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The Tubbs fire began around 10 pm in Calistoga on Sunday, October 8. The Diablo wind had been blowing dry air across the area for more than 12 hours when the first significant fire started  and it carried the embers across Napa County and into Sonoma County. It was one of about a dozen large fires that were simultaneously burning in Northern California counties.

Winds don’t usually top 40 mph when the Diablos are blowing, but on this night sustained wind speeds of 75 mph were recorded; in some of the canyons gusts topped 100 mph and the geography of the Mayacama Mountains funneled those winds into Mark West Springs and the community of Larkfield-Wikiup. From there the fire pushed into the hills above Santa Rosa even as the Atlas fire was burning through some of the most storied vineyards in Napa County.

After working its way across Riebli Road it made its way up Fountaingrove hill, above Santa Rosa, which is home to many of the area’s most affluent residents.

Fountaingrove had burned once before, back in 1964; at the time, the area had not yet been residentially developed. The Hanley fire burned most of Fountaingrove over the course of four days. This time, what took four days to burn went up in just four hours. The fire consumed land and homes at an astonishing rate, burning an acre per minute.

And while conventional wisdom holds that fires burn uphill, not down, the winds were so fierce it was driven down the other side of the hill, taking it into Journey’s End mobile home park and the edge of US 101. Around 2 am, the embers crossed over six lanes of traffic and burned down a Kmart and then turned the neighborhood of Coffey Park to ash. Residents who returned to their homes to sift through ash have reported finding solidified puddles of silver or aluminum; fire-proof safes were vaporized.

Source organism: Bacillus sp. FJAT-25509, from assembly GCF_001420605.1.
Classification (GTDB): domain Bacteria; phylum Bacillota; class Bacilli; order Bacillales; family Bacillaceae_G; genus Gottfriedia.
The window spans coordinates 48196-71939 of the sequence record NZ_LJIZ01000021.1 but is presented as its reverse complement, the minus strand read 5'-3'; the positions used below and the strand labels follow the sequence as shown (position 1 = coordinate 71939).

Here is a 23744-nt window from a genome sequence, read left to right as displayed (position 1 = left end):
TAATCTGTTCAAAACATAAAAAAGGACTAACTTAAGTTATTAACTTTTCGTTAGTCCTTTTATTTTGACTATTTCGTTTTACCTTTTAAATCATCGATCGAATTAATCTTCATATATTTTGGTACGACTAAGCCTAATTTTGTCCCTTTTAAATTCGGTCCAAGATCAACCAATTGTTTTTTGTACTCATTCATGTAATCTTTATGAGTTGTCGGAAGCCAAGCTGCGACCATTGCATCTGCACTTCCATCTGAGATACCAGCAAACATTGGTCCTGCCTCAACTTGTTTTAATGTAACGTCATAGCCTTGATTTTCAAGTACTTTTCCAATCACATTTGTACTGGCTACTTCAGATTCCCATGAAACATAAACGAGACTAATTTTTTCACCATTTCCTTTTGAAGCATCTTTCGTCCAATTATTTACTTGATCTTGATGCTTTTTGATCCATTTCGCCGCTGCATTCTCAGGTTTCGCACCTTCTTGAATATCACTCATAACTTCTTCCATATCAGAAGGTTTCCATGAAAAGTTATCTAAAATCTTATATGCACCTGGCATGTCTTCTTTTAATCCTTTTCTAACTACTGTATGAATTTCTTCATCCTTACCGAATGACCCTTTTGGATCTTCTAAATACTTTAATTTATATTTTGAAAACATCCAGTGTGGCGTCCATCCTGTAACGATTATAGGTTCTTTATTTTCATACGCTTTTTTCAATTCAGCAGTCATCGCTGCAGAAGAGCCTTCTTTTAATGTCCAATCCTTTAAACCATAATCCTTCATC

Public facilities in Santa Rosa began to fill with evacuees, and area motels and hotels reached capacity on a weekday morning.

The fires burned for more than a week before each was brought under control. Another week passed before CalFire began to report that individual fires had been extinguished. Tubbs fire was fully contained on October 31st after burning nearly 37,000 acres at a cost of $2.8 billion dollars. It is the costliest wildfire in California history.

When the losses for Sonoma, Napa, Solano, Lake and Mendocino Counties are all added, the total is estimated to run $6-8 billion. Forty two lives were lost. An estimated 200,000 acres burned. Some 5700 structures were destroyed; most of these were single-family homes. When those building that sustained any damage are added in, the number rises to more than 14,000. Coffey Park neighborhood alone lost 1300 homes.

The fires have caused a diaspora of Santa Rosa residents. Prior to the fires, the city had a 1 percent vacancy rate. The fires burned 5 percent of the city’s housing causing -4 percent inventory after the fires. Many residents have relocated to surrounding cities such as Sebastopol or Rohnert Park. Very few are still in Santa Rosa and many are paying rent north of $4000/mo. for a three-bedroom home.

Even the most optimistic estimates suggest that the rebuilding will not be complete in five years.